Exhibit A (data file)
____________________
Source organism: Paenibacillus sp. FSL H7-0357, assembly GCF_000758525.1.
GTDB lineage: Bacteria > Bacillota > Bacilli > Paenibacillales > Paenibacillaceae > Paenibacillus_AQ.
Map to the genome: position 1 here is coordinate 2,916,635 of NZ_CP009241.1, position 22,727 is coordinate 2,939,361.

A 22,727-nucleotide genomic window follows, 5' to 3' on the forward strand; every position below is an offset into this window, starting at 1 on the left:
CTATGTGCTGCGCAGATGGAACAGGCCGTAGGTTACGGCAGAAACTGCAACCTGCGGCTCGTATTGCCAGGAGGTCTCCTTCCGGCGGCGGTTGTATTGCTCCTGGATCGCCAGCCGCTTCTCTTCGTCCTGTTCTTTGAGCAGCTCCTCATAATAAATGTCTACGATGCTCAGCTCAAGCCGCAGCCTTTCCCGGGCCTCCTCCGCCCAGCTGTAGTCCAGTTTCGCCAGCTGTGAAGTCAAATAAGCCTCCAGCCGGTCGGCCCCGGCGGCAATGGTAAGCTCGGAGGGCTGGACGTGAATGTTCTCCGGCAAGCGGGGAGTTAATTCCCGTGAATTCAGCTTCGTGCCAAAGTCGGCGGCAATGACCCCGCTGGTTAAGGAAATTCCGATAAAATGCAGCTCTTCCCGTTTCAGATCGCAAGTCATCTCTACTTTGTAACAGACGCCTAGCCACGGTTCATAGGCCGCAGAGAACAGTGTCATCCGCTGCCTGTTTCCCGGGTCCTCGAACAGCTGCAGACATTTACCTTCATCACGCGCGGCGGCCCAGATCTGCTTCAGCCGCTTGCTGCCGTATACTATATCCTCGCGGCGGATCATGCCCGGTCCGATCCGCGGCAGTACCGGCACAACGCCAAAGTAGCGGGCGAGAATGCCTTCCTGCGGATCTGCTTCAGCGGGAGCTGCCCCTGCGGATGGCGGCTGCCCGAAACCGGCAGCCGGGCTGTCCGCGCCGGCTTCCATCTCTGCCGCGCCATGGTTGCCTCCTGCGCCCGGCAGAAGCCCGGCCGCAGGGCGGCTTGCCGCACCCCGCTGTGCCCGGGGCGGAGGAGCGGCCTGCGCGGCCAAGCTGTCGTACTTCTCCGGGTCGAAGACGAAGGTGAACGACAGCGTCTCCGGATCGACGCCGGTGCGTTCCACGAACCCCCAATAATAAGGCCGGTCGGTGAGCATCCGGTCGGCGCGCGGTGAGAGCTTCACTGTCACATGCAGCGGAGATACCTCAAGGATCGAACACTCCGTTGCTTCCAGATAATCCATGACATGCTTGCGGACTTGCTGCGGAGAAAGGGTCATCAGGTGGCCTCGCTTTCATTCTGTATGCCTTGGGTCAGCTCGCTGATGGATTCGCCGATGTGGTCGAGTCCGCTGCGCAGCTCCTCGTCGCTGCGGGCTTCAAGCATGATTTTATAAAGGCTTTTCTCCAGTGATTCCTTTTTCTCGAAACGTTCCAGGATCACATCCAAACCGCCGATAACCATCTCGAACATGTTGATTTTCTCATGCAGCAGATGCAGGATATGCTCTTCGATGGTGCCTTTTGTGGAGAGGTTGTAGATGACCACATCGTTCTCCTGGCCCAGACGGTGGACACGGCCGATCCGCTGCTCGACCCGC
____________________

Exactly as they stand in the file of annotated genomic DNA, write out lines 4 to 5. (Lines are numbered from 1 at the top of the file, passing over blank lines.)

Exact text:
A 22,727-nucleotide genomic window follows, 5' to 3' on the forward strand; every position below is an offset into this window, starting at 1 on the left:
CTATGTGCTGCGCAGATGGAACAGGCCGTAGGTTACGGCAGAAACTGCAACCTGCGGCTCGTATTGCCAGGAGGTCTCCTTCCGGCGGCGGTTGTATTGCTCCTGGATCGCCAGCCGCTTCTCTTCGTCCTGTTCTTTGAGCAGCTCCTCATAATAAATGTCTACGATGCTCAGCTCAAGCCGCAGCCTTTCCCGGGCCTCCTCCGCCCAGCTGTAGTCCAGTTTCGCCAGCTGTGAAGTCAAATAAGCCTCCAGCCGGTCGGCCCCGGCGGCAATGGTAAGCTCGGAGGGCTGGACGTGAATGTTCTCCGGCAAGCGGGGAGTTAATTCCCGTGAATTCAGCTTCGTGCCAAAGTCGGCGGCAATGACCCCGCTGGTTAAGGAAATTCCGATAAAATGCAGCTCTTCCCGTTTCAGATCGCAAGTCATCTCTACTTTGTAACAGACGCCTAGCCACGGTTCATAGGCCGCAGAGAACAGTGTCATCCGCTGCCTGTTTCCCGGGTCCTCGAACAGCTGCAGACATTTACCTTCATCACGCGCGGCGGCCCAGATCTGCTTCAGCCGCTTGCTGCCGTATACTATATCCTCGCGGCGGATCATGCCCGGTCCGATCCGCGGCAGTACCGGCACAACGCCAAAGTAGCGGGCGAGAATGCCTTCCTGCGGATCTGCTTCAGCGGGAGCTGCCCCTGCGGATGGCGGCTGCCCGAAACCGGCAGCCGGGCTGTCCGCGCCGGCTTCCATCTCTGCCGCGCCATGGTTGCCTCCTGCGCCCGGCAGAAGCCCGGCCGCAGGGCGGCTTGCCGCACCCCGCTGTGCCCGGGGCGGAGGAGCGGCCTGCGCGGCCAAGCTGTCGTACTTCTCCGGGTCGAAGACGAAGGTGAACGACAGCGTCTCCGGATCGACGCCGGTGCGTTCCACGAACCCCCAATAATAAGGCCGGTCGGTGAGCATCCGGTCGGCGCGCGGTGAGAGCTTCACTGTCACATGCAGCGGAGATACCTCAAGGATCGAACACTCCGTTGCTTCCAGATAATCCATGACATGCTTGCGGACTTGCTGCGGAGAAAGGGTCATCAGGTGGCCTCGCTTTCATTCTGTATGCCTTGGGTCAGCTCGCTGATGGATTCGCCGATGTGGTCGAGTCCGCTGCGCAGCTCCTCGTCGCTGCGGGCTTCAAGCATGATTTTATAAAGGCTTTTCTCCAGTGATTCCTTTTTCTCGAAACGTTCCAGGATCACATCCAAACCGCCGATAACCATCTCGAACATGTTGATTTTCTCATGCAGCAGATGCAGGATATGCTCTTCGATGGTGCCTTTTGTGGAGAGGTTGTAGATGACCACATCGTTCTCCTGGCCCAGACGGTGGACACGGCCGATCCGCTGCTCGACCCGC